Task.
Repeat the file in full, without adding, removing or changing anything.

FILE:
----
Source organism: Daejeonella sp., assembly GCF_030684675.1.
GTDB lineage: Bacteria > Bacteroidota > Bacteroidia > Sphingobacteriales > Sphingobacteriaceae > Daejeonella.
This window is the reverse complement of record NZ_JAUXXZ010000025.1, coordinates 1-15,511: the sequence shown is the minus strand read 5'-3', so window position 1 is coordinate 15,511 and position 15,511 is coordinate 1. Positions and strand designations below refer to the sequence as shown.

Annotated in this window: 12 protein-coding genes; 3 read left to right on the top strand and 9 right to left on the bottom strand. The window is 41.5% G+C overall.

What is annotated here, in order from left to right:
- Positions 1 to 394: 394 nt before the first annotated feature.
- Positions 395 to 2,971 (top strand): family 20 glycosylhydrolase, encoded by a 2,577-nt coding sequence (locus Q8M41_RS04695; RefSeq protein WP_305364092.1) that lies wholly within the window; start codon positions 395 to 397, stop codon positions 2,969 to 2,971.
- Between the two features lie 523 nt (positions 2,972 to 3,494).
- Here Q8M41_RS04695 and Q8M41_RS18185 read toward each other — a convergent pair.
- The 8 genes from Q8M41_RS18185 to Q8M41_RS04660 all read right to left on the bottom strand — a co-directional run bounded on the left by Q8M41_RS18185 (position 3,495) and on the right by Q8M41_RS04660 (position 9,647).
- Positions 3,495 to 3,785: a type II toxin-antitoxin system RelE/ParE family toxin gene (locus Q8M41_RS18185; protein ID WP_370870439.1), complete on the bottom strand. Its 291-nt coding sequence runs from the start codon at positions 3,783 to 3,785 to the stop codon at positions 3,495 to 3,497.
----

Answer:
Source organism: Daejeonella sp., assembly GCF_030684675.1.
GTDB lineage: Bacteria > Bacteroidota > Bacteroidia > Sphingobacteriales > Sphingobacteriaceae > Daejeonella.
This window is the reverse complement of record NZ_JAUXXZ010000025.1, coordinates 1-15,511: the sequence shown is the minus strand read 5'-3', so window position 1 is coordinate 15,511 and position 15,511 is coordinate 1. Positions and strand designations below refer to the sequence as shown.

Annotated in this window: 12 protein-coding genes; 3 read left to right on the top strand and 9 right to left on the bottom strand. The window is 41.5% G+C overall.

What is annotated here, in order from left to right:
- Positions 1 to 394: 394 nt before the first annotated feature.
- Positions 395 to 2,971 (top strand): family 20 glycosylhydrolase, encoded by a 2,577-nt coding sequence (locus Q8M41_RS04695; RefSeq protein WP_305364092.1) that lies wholly within the window; start codon positions 395 to 397, stop codon positions 2,969 to 2,971.
- Between the two features lie 523 nt (positions 2,972 to 3,494).
- Here Q8M41_RS04695 and Q8M41_RS18185 read toward each other — a convergent pair.
- The 8 genes from Q8M41_RS18185 to Q8M41_RS04660 all read right to left on the bottom strand — a co-directional run bounded on the left by Q8M41_RS18185 (position 3,495) and on the right by Q8M41_RS04660 (position 9,647).
- Positions 3,495 to 3,785: a type II toxin-antitoxin system RelE/ParE family toxin gene (locus Q8M41_RS18185; protein ID WP_370870439.1), complete on the bottom strand. Its 291-nt coding sequence runs from the start codon at positions 3,783 to 3,785 to the stop codon at positions 3,495 to 3,497.